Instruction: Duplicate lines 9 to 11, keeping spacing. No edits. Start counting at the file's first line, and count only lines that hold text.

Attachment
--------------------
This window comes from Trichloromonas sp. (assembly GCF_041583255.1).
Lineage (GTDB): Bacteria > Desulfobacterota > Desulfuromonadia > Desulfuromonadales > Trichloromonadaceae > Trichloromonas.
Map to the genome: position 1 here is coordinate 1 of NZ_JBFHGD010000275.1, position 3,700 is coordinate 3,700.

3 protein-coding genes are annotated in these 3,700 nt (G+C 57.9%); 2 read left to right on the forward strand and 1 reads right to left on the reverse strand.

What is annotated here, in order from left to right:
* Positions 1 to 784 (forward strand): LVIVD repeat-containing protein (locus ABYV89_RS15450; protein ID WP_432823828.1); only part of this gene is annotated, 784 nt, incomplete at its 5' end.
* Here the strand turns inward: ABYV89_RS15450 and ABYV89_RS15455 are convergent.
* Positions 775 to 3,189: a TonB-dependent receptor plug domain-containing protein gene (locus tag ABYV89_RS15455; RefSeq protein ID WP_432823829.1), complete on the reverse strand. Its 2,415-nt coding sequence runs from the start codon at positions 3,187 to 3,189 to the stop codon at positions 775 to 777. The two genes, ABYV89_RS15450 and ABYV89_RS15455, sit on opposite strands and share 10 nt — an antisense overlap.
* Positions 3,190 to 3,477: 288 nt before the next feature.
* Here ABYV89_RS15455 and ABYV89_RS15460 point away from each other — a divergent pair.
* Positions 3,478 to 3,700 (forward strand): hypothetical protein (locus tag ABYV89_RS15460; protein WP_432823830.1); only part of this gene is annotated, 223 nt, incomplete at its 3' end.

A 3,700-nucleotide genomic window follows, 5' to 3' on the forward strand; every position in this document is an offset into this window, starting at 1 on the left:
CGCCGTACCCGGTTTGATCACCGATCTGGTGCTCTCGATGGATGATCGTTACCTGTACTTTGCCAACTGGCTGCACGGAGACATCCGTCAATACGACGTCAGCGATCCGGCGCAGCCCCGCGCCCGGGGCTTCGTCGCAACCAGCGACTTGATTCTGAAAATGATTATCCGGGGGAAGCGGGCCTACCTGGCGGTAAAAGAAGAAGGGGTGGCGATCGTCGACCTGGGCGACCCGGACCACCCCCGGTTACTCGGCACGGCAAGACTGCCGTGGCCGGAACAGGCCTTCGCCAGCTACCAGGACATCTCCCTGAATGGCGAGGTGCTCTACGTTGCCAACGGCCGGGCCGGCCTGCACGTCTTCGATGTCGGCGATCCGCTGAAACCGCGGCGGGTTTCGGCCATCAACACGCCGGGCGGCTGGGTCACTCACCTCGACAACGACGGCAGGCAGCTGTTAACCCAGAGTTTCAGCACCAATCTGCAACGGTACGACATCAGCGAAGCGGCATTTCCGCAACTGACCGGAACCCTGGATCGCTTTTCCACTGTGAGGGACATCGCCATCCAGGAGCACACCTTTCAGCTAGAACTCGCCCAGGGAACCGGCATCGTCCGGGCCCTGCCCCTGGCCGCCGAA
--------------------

* Positions 3,190 to 3,477: 288 nt before the next feature.
* Here ABYV89_RS15455 and ABYV89_RS15460 point away from each other — a divergent pair.
* Positions 3,478 to 3,700 (forward strand): hypothetical protein (locus tag ABYV89_RS15460; protein WP_432823830.1); only part of this gene is annotated, 223 nt, incomplete at its 3' end.